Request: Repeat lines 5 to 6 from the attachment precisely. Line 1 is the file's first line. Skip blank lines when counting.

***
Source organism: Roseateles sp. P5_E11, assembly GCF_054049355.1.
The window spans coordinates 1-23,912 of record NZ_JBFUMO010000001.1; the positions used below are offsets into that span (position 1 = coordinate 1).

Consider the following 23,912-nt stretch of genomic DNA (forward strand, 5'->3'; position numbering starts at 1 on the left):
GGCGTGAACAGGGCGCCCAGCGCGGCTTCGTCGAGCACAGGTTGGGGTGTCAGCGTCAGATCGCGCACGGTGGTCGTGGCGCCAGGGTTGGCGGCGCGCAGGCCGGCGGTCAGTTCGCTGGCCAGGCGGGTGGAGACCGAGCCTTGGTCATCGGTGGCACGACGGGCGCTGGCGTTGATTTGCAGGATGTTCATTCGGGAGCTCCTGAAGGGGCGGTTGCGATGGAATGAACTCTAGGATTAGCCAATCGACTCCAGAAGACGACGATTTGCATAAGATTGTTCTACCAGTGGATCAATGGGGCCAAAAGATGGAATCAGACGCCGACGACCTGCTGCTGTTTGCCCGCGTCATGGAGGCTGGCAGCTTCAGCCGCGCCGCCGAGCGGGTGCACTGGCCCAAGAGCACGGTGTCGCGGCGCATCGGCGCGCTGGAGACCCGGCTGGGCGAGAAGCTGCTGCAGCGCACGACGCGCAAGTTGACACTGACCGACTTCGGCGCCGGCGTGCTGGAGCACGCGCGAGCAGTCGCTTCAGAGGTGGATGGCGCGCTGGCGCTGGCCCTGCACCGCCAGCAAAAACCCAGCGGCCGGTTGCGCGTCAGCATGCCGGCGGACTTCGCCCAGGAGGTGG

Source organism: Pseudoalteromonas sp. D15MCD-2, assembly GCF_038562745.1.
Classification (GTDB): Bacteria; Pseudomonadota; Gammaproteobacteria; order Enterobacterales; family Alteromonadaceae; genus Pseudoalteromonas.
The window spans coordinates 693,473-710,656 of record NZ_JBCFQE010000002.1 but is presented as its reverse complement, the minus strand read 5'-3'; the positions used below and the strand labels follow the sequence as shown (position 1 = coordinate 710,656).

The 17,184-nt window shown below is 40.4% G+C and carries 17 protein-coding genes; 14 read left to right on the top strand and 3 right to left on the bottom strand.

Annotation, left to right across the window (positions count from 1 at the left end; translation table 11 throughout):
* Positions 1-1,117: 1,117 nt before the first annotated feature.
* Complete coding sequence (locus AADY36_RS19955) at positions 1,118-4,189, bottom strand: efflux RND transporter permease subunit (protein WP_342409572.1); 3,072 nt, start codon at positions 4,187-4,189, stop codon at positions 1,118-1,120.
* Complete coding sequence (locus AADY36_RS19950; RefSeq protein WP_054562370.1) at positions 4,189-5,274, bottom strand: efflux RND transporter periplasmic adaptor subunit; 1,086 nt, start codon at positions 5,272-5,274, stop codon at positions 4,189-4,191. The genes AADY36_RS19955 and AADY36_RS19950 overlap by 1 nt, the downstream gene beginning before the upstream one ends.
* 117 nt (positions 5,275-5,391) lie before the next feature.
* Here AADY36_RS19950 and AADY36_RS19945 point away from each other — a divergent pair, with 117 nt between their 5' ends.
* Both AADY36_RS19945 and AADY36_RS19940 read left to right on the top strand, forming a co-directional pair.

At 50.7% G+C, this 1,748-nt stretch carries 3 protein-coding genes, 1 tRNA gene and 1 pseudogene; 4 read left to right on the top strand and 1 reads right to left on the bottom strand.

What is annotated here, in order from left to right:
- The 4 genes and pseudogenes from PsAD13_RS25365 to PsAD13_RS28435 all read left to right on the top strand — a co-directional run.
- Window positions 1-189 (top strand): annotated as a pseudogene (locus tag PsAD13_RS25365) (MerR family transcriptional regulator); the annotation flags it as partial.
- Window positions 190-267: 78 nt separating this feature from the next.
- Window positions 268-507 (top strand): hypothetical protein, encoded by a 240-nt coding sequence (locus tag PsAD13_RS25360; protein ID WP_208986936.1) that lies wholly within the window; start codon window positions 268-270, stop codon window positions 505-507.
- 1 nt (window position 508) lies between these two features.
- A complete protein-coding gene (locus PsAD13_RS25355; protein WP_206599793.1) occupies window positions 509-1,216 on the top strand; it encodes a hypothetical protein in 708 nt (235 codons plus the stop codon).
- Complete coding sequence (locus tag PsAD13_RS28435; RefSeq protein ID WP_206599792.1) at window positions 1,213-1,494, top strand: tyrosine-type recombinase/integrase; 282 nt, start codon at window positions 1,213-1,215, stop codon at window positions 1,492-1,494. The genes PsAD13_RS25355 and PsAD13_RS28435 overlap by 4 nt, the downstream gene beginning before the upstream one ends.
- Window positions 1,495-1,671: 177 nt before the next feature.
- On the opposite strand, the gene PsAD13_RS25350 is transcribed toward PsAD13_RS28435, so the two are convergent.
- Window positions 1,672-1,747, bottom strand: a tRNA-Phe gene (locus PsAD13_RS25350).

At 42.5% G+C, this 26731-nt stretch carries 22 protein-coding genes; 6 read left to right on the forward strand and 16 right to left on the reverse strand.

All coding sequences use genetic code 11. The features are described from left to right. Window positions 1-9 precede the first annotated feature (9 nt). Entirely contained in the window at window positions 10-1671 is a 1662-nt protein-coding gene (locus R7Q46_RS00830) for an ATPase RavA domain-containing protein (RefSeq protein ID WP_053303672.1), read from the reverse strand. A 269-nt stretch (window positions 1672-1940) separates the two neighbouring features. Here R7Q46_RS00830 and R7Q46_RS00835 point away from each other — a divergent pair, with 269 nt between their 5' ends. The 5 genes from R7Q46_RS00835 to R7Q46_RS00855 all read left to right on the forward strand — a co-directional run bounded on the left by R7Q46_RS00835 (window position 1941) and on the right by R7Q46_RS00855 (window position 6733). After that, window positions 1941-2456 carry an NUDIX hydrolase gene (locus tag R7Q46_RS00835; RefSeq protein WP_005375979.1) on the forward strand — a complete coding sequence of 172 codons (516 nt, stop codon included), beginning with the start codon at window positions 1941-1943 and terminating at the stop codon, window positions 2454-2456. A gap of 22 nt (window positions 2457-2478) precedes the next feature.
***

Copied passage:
Source organism: Pseudoalteromonas sp. D15MCD-2, assembly GCF_038562745.1.
Classification (GTDB): Bacteria; Pseudomonadota; Gammaproteobacteria; order Enterobacterales; family Alteromonadaceae; genus Pseudoalteromonas.